I hate email. It’s wasted a lot of my time over the years, and promises to continue. The problem isn’t actually email itself, of course. It’s a perfectly useful communication medium. The problem is in the way it’s used and abused.

  1. Email is a default medium. People use it because it’s comfortable. Introverts and extroverts alike seem to use email for the bulk of their conversations and collaboration. Sadly, very little time is devoted to thinking through alternative communication media, which are often more effective, before sitting down to type.
  2. Despite group sending capabilities, email is not social. Even the origin of its name (electronic mail) refers to the metaphor of a postal service, where it’s a crime to open and read someone else’s mail. Others who would benefit within an organization have no insight into conversations that are taking place. This restricts potentially valuable contributions and stands in the way of knowledge sharing in otherwise healthy organizations. “Email is where knowledge goes to die” ~ Bill French
  3. Email invites secondary distribution. For the reason above, whenever someone feels another person needs to be included in a “conversation,” they simply forward it or add them on a reply to all. So you also have to be careful what you say in an email.
  4. Using email for collaboration is done through what’s known as email trees. See the video on email trees (thanks Allison Michels and Steve Nguyen for highlighting this at DevLearn).

    ADEH33

    Source http://tryan1.blogspot.com/2010/05/when-reply-all-goes-wrong.html

  5. Reply all. Seriously, don’t clutter my in-box with your reply to all when I didn’t invite the message in the first place
  6. Email invites misunderstanding. Tone of voice and body language, which account for about two-thirds of face-to-face communication, are missing. Smiley faces and other emoticons can’t make up for that.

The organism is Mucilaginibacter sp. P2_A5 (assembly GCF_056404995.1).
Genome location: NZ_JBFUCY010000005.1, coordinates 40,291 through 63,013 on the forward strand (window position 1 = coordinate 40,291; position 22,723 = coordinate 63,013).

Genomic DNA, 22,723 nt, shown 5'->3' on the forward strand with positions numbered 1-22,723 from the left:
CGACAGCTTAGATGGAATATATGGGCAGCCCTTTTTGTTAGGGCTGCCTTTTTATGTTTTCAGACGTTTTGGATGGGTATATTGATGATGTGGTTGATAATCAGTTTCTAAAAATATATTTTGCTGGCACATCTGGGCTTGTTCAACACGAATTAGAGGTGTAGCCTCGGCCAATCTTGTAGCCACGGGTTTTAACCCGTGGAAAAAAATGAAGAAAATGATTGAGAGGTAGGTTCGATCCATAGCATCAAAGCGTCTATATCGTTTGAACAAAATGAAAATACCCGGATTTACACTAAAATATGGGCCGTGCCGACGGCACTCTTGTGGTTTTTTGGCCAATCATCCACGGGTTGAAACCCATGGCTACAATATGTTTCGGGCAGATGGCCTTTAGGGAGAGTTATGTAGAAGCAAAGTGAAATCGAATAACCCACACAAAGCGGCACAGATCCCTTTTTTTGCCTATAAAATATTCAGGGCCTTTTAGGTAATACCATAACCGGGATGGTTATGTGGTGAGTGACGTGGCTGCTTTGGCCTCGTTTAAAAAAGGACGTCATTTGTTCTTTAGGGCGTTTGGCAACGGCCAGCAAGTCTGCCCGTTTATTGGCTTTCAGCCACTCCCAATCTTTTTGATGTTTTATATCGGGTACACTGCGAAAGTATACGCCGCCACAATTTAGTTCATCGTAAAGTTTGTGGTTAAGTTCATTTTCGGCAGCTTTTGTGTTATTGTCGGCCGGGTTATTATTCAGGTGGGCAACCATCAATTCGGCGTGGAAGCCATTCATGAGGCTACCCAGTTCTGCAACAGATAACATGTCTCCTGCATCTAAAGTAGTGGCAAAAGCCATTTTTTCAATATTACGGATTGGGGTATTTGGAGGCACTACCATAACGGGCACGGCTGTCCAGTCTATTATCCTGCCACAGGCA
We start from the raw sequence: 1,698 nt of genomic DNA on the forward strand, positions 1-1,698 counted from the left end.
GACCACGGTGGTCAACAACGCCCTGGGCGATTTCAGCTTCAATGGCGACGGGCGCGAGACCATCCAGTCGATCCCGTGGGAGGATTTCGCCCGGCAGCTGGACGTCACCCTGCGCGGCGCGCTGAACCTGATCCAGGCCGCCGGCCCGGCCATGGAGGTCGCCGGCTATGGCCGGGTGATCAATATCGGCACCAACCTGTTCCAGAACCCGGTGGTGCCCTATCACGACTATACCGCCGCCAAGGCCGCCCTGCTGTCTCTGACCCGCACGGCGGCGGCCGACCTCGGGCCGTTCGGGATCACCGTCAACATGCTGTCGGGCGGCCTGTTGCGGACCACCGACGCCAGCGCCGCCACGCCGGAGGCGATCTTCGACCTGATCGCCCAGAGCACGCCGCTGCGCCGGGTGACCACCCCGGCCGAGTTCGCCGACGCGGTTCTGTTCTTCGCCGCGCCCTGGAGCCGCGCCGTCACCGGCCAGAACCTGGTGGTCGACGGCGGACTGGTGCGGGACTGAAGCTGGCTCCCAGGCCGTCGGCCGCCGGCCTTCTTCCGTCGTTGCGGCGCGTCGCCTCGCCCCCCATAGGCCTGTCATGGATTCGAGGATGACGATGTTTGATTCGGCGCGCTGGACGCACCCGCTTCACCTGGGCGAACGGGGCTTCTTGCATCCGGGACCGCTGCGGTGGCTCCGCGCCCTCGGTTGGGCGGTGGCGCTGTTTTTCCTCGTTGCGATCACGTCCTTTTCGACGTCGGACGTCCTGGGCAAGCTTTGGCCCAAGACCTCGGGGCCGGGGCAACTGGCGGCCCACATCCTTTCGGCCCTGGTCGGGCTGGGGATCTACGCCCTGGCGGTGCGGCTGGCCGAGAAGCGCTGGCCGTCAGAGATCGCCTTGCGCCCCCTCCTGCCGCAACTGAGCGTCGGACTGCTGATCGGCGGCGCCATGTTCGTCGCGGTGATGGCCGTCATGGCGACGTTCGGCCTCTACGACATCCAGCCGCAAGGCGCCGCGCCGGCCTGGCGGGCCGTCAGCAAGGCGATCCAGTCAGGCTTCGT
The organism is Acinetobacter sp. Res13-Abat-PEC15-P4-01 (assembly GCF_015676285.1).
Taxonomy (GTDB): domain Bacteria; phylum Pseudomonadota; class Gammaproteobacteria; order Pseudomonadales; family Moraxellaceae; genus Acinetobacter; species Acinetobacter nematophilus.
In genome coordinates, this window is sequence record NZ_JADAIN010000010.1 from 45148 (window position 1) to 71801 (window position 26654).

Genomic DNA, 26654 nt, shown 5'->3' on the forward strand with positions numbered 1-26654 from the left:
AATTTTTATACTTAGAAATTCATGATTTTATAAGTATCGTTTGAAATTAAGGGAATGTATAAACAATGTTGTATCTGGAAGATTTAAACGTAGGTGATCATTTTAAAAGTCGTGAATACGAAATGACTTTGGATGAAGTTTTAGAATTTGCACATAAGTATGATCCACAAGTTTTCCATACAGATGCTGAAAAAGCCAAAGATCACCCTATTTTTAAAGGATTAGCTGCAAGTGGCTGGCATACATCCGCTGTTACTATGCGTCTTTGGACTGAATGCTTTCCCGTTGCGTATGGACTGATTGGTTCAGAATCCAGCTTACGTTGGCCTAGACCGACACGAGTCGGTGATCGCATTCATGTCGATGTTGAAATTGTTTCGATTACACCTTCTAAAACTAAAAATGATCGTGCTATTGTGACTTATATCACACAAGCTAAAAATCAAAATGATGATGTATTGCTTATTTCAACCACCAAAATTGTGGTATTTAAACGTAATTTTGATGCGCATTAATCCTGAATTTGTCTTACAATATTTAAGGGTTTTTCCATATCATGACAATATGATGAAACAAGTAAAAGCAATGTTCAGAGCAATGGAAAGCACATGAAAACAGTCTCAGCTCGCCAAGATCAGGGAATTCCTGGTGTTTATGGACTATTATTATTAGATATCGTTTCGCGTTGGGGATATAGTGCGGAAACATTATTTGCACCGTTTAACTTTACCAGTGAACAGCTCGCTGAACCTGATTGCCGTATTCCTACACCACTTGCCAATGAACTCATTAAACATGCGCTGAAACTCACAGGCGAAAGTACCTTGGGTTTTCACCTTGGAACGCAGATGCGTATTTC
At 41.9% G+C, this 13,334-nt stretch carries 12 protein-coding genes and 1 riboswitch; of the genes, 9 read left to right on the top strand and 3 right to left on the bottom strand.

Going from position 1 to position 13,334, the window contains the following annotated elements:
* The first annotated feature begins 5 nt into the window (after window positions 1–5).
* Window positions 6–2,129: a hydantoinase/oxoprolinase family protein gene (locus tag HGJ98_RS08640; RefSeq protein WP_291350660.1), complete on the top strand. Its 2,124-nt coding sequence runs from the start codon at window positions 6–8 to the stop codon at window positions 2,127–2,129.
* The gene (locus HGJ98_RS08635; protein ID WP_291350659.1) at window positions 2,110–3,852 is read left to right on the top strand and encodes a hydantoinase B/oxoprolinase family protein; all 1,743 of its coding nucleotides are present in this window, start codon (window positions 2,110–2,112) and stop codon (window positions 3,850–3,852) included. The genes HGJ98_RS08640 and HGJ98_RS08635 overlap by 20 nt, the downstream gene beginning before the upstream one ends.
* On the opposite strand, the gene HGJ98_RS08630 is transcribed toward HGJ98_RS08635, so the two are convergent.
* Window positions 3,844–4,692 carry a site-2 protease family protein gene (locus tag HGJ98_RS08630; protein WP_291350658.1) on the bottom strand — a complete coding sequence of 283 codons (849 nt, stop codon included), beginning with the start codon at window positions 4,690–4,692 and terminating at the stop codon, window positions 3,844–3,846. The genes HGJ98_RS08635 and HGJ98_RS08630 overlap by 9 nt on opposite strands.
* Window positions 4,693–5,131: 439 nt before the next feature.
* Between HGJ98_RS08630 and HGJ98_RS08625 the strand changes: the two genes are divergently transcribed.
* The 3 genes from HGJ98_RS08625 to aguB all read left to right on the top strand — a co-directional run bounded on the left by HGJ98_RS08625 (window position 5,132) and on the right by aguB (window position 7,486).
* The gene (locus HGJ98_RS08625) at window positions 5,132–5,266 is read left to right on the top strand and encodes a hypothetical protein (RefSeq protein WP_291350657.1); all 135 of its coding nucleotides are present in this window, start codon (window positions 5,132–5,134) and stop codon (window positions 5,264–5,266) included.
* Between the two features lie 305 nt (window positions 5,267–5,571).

7. Spam. Monty Python sketch aside, spam has gotten out of control. Who would have imagined twenty-five years ago that organizations would spend so much time and effort to prevent uninvited messages from reaching our in-boxes.
  8. Phishing. Occasionally I almost fall victim to a new phishing scheme where a company I legitimately do business with seems to be inviting me to click an embedded link. This is especially problematic on my mobile device where hovering doesn’t exist. I’ve learned to press and hold any link to see where it goes first. Yes, I learned the hard way.
  9. People who can’t write well aren’t suddenly gifted email authors. Go figure. I get lost in long, rambling sentences and refuse to read long badly written messages. I tell people to stop and choose a different medium if they’re struggling with writing an email. They rarely do.
  10. People who are disorganized thinkers write disorganized email. Unnecessary detail, irrelevant facts, and random comments have no place in business email. Get to the point. If you want me to act, tell me up front. Better yet, IM or call me. Just don’t leave me a long, disorganized voice message.

I hate email, but I use email. It’s necessary evil in my current environment, and it will continue to have a place in interpersonal communication. I only hope that place is significantly diminished as activity streams and online collaborative work spaces become an integral part of the work environment.

Thanks for reading!
@tomspiglanin


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